A Southern California native, I have a degree in history and a love of aerospace. I took up photography as a research tool for my job and fell in love with the medium. I plan to share some of my work here and hope you enjoy it.
The A-10 Thunderbolt II, aka the Warthog, is not long on beauty, but it's a pistol-packin' mama the ground-pounders love. The business end of the beast is the GAU-8 30mm cannon in the chin of the airplane. Like the proverbial iceberg, the majority of the 7-barrel rotating cannon's bulk is hidden in the body of the airplane. In truth the whole package, including ammo drum, is the size of an old Volkswagen Beetle.
This A-10 was shot at the 2010 ISAP visit to Nellis AFB. The plane is ready to taxi out to the runway after being cleared at the Last Chance station where all systems are given a final check and all Remove Before Flight pins and flags are pulled. The nose gear is off-set to one side while the cannon is shifted slightly to the other. This is so the firing of each barrel can be at the 9:00 position relative to the barrel's face, but located on the centerline of the aircraft. Centerline firing is important as having asymmetric recoil of that magnitude would not be a good thing.
Two other factoids, the GAU-8 fires ammunition containing a core of depleted Uranium which allows it to penetrate tank armor with devastating effect, and the rate of fire is 3,900 rounds per minute. Since the drum only holds 1,075 rounds, short bursts are necessary.
There is a story of an A-10 shooting down an Iraqi helicopter with its gun during Operation Desert Storm. Since air-to-air kills are rare for most strike aircraft, especially an A-10, the pilot must have gotten excited and unloaded a longer than normal burst on the chopper. It literally shredded the vehicle into lots of little, tiny pieces of metal. Ouch.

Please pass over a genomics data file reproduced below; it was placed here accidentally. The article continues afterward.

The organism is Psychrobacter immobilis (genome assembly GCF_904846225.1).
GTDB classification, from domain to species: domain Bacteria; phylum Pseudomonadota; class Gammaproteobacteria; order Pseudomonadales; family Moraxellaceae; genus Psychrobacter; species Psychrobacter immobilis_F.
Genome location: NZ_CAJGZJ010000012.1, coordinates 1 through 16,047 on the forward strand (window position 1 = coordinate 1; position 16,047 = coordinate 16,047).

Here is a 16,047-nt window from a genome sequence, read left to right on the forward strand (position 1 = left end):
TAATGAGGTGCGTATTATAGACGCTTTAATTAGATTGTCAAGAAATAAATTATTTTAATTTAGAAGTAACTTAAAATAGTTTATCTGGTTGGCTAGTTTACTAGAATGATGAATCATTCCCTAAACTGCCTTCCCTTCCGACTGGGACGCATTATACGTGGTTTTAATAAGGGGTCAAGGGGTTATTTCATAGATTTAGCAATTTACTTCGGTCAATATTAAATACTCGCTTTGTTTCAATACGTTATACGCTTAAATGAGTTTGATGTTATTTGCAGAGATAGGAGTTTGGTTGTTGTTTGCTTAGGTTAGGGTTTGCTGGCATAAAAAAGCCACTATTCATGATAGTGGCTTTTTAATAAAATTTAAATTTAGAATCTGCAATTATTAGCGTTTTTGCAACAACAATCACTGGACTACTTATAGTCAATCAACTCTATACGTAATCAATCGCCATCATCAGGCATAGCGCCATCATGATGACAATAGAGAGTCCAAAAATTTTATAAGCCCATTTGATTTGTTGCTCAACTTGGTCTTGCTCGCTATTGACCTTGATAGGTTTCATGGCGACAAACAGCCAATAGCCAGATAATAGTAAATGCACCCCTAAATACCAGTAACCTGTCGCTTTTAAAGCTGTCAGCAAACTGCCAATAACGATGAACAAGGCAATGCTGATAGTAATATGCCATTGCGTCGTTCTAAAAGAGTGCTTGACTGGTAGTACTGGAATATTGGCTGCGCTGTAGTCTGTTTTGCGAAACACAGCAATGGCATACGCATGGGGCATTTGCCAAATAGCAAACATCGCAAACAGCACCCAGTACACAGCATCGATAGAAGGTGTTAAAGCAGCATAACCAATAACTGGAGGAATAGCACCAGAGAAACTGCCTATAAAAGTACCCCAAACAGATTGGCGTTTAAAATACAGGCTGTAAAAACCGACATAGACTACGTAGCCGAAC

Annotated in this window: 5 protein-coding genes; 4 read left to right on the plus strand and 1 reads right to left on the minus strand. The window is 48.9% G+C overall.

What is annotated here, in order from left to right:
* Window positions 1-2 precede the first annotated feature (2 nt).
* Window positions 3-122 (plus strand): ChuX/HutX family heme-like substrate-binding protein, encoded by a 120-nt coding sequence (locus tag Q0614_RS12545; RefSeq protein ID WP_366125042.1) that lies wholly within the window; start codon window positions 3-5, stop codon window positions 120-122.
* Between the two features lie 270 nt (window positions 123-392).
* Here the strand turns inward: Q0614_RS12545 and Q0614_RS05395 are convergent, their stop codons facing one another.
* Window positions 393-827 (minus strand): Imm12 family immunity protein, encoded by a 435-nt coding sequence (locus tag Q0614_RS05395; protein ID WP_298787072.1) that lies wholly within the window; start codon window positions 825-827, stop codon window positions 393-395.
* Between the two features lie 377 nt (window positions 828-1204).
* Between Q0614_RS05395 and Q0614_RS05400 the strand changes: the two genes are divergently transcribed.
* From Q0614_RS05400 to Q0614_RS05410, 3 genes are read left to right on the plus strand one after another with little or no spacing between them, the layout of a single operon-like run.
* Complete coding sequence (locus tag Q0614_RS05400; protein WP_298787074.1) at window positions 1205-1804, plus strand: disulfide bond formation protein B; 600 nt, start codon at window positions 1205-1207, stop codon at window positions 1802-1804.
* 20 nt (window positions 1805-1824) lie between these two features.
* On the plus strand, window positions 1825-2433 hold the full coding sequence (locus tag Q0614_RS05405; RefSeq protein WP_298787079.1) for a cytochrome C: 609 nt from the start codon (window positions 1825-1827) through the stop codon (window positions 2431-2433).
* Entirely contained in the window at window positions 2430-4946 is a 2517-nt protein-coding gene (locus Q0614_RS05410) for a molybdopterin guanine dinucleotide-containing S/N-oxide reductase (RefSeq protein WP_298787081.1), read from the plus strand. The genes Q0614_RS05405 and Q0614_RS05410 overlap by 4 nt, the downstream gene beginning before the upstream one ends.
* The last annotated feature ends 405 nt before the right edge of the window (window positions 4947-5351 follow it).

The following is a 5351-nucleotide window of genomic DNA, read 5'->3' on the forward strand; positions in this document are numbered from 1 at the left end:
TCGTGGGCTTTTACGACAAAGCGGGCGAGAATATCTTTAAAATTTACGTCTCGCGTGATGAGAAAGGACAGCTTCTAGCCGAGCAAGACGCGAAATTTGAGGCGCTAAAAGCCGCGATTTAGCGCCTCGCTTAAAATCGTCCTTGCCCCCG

It was very interesting watching the F-22s take-off from Nellis AFB during the recent ISAP visit to the base. This, of course, was in the midst of the recent Red Flag exercises. To begin with, we had no restrictions from shooting the airplanes on the ramp, taxi way, last chance or End of Runway (EOR). That meant we could take pictures from the rear quarter, which is unusual. They get very twitchy about that at Edwards AFB.
Secondly, the Edwards take-offs we've seen involves the use of afterburner. This is because it's usually during an Open House and they want to do a maximum performance routine to wow the crowd. Plus, it's a lot more spectacular than a standard, non-afterburner take-off. The two Pratt & Whitney F119-PW-100 turbofan engines put out 35,000 lbs thrust each in afterburner, but only 23,500 each without, so there is a big difference.
In any event, the Nellis launches were without afterburner. The result was predictably not as impressive (no flame out the nozzles) nor as loud, but it was impressive and loud enough. The angle above did provide a nice visual with the hot exhaust gases blurring the Nellis tower in shimmering ripples of heat. Note also the narrowing of the nozzle lips to constrict the opening to create more thrust. Ah, physics; 'ya gotta love it!
The Head's Up Display (HUD) is a staple of modern fighter aircraft. Designed so a pilot can monitor instruments, flight conditions and targeting solutions while keeping his eyes outside of the cockpit is a major element in maintaining what is called "situational awareness," e.g. knowing what's going on around you and your wingman.